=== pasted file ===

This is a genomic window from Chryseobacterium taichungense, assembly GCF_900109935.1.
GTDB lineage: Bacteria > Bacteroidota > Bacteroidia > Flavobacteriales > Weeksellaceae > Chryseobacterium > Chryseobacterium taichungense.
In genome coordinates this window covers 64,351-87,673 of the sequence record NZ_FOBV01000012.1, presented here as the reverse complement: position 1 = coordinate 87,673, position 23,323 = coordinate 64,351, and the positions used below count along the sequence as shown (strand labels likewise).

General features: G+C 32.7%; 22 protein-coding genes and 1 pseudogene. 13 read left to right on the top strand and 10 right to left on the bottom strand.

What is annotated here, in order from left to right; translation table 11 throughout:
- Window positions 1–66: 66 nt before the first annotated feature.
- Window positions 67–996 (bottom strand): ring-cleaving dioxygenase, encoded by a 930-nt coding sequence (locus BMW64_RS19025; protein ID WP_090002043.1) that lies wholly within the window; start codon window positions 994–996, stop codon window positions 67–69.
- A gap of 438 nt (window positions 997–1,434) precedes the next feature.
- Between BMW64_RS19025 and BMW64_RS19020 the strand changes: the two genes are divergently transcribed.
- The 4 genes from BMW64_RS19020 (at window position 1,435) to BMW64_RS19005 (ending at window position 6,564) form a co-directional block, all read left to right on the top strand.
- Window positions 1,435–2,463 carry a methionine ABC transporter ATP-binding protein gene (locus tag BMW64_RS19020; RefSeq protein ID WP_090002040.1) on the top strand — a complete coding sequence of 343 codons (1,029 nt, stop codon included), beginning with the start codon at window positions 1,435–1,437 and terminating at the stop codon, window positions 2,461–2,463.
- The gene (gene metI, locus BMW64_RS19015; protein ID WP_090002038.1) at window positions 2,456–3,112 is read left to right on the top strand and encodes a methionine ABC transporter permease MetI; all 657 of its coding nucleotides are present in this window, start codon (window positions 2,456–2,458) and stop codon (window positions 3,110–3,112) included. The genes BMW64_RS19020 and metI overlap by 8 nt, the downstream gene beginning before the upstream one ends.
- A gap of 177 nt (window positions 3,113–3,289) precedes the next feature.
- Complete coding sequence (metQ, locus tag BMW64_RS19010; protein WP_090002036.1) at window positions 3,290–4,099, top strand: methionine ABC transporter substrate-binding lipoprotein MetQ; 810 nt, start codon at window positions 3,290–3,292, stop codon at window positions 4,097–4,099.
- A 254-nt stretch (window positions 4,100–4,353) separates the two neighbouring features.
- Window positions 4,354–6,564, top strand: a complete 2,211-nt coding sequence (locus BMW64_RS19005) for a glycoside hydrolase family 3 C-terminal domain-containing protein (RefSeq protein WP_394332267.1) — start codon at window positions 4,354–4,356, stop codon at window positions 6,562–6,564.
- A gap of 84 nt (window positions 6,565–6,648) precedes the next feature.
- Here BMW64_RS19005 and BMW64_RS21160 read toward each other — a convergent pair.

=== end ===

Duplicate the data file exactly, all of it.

This is a genomic window from Chryseobacterium taichungense, assembly GCF_900109935.1.
GTDB lineage: Bacteria > Bacteroidota > Bacteroidia > Flavobacteriales > Weeksellaceae > Chryseobacterium > Chryseobacterium taichungense.
In genome coordinates this window covers 64,351-87,673 of the sequence record NZ_FOBV01000012.1, presented here as the reverse complement: position 1 = coordinate 87,673, position 23,323 = coordinate 64,351, and the positions used below count along the sequence as shown (strand labels likewise).

General features: G+C 32.7%; 22 protein-coding genes and 1 pseudogene. 13 read left to right on the top strand and 10 right to left on the bottom strand.

What is annotated here, in order from left to right; translation table 11 throughout:
- Window positions 1–66: 66 nt before the first annotated feature.
- Window positions 67–996 (bottom strand): ring-cleaving dioxygenase, encoded by a 930-nt coding sequence (locus BMW64_RS19025; protein ID WP_090002043.1) that lies wholly within the window; start codon window positions 994–996, stop codon window positions 67–69.
- A gap of 438 nt (window positions 997–1,434) precedes the next feature.
- Between BMW64_RS19025 and BMW64_RS19020 the strand changes: the two genes are divergently transcribed.
- The 4 genes from BMW64_RS19020 (at window position 1,435) to BMW64_RS19005 (ending at window position 6,564) form a co-directional block, all read left to right on the top strand.
- Window positions 1,435–2,463 carry a methionine ABC transporter ATP-binding protein gene (locus tag BMW64_RS19020; RefSeq protein ID WP_090002040.1) on the top strand — a complete coding sequence of 343 codons (1,029 nt, stop codon included), beginning with the start codon at window positions 1,435–1,437 and terminating at the stop codon, window positions 2,461–2,463.
- The gene (gene metI, locus BMW64_RS19015; protein ID WP_090002038.1) at window positions 2,456–3,112 is read left to right on the top strand and encodes a methionine ABC transporter permease MetI; all 657 of its coding nucleotides are present in this window, start codon (window positions 2,456–2,458) and stop codon (window positions 3,110–3,112) included. The genes BMW64_RS19020 and metI overlap by 8 nt, the downstream gene beginning before the upstream one ends.
- A gap of 177 nt (window positions 3,113–3,289) precedes the next feature.
- Complete coding sequence (metQ, locus tag BMW64_RS19010; protein WP_090002036.1) at window positions 3,290–4,099, top strand: methionine ABC transporter substrate-binding lipoprotein MetQ; 810 nt, start codon at window positions 3,290–3,292, stop codon at window positions 4,097–4,099.
- A 254-nt stretch (window positions 4,100–4,353) separates the two neighbouring features.
- Window positions 4,354–6,564, top strand: a complete 2,211-nt coding sequence (locus BMW64_RS19005) for a glycoside hydrolase family 3 C-terminal domain-containing protein (RefSeq protein WP_394332267.1) — start codon at window positions 4,354–4,356, stop codon at window positions 6,562–6,564.
- A gap of 84 nt (window positions 6,565–6,648) precedes the next feature.
- Here BMW64_RS19005 and BMW64_RS21160 read toward each other — a convergent pair.